A fairly obvious NYC taste making, career determining gay crowd skillfully imported for the screening by Adam Kersh, the eager beaver publicist.

I arrived with Benoit Denizet-Lewis and the Little Dog stuffed into his traveling bag.

I had heard ahead of time that The Weekend by Andrew Haigh was ‘severely flawed’, so not to expect much.

Immediately it started I was drawn (homesick) into the spare, urban, British landscape.  Set in the east Midland town of Nottingham.  The neo-brutalist, ex-council estate provides a gritty working class back drop for this very British film.

The concrete tower blocks and congested ring roads determining the drama as much as the delicious dialogue.

It’s Friday night and Glen and Russell have met for the first time.   They do what so many of us do…pack an entire relationship into one weekend.

Russell, late twenties, is a charming, meticulous man who likes ‘old things’.  He never came out to his parents because, as a foster kid, he never knew them.  Glen, a more experienced, angry man (also in his late twenties) has been severely hurt by a lying, cheating ex lover and is unwilling to let himself believe that he can love again.

They burn through the weekend with passion, drugs and frantic conversation.  They fuck and suck and talk and snort and smoke and gaze.  Like so many gay men they are just trying to work it all out, what it means, where they are going…who they are.  In less adept hands these long, rambling conversations might have seemed pretentious, stilted or boring but Andrew Haigh is a skilled film maker and there is a palpable tension throughout the film that made it compelling and at times…glorious.

Americans have exalted the performances which are indeed pitch perfect but as a Brit I really wouldn’t expect anything less.  These actors are trained at what they do.  It never amazes me when I see a good British actor do his thing.  I expect it.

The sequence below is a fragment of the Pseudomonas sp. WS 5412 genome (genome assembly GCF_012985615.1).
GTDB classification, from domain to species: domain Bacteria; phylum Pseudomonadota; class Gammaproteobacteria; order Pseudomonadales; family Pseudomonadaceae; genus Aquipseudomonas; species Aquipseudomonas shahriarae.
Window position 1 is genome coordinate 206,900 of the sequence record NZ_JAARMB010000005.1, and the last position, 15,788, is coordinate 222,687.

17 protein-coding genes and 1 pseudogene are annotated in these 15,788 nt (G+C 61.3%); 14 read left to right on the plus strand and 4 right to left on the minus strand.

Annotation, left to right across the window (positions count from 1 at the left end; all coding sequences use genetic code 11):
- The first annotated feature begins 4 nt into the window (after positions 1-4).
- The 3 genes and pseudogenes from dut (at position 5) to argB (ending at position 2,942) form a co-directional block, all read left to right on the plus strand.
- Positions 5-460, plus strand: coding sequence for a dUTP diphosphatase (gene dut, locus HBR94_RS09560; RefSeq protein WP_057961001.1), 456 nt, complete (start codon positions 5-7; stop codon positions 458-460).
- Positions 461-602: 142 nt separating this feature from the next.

Americans slaver over the ‘realism’.

When the film ended Benoit introduced me to the nay sayer.

“You thought the film was bad?’  I asked him.  He nodded.  “You’re an idiot.”  I snapped.

The Weekend is an elegant, charming portrait of something many of us do and few of us bother remembering let alone shaping into a work of art.  The film could be defined by the small amount of money that made it.  Static shots, minimal coverage etc. but it shouldn’t.

If you have the inclination, please see this film.

We headed to Spring Street where the after party took place at ex pat Nick Denton‘s (owns Gawker) large Soho loft.

The gays settled into their cocktails.  They talked about the film, were amused by the differences.  “Nobody ever made me a cup of coffee and brought it to me in bed.”  one sneered.

I thought to myself, how sad, I love a cup of tea or coffee in bed after a long night of passion.

The gays noticed the instant coffee.  I noticed the saucers.

They didn’t understand British drug nuance.  Bowl verses rolled joint.  They were a little taken aback by the real bodies of two ordinary men who obviously don’t spend hours in the gym.

Nobody really talked about the conversations these men were having.

I met the director Andrew Haigh who knew my films and was very sweet to me.

We talked about The Film Council, BAFTA etc.  It is a delight to see him doing so well.  Being so well received.  We talked about how they gush over you when you first arrive in America.  Their compliments seem disingenuous.

We laughed that at home in Britain both of us were told that our work wouldn’t ‘mean anything’ to anyone other than ourselves. That’s what they say at home…then suddenly you’re at Sundance and they change their minds.

We both won the Outfest audience award.

I was proud of him.  I know what it feels like to make that first film.  To have it well received.

There is a moment when the two men, in bed facing one another, role-play a ‘coming out’ for Russell who doesn’t have parents.  It is touching and beautiful.

After the after party I took the Little Dog home and then uncharacteristically decided to go out again.

I hung at The Standard with Benoit’s gorgeous friends and drank expensive diet coke.  It was total freak night at The Bain.  Like a Nina Hagen tribute party.   I flirted with the beautiful blond, met a photographer I thought I knew.  Two black boys came up to me and asked if I was ‘Duncan from the ‘A’ List New York’.

The view over Manhattan from that roof top is sublime.

I took a cab home at 2am.

I was glad that I had met Russell and Glen.

I had identified with both of them and had healed for doing so.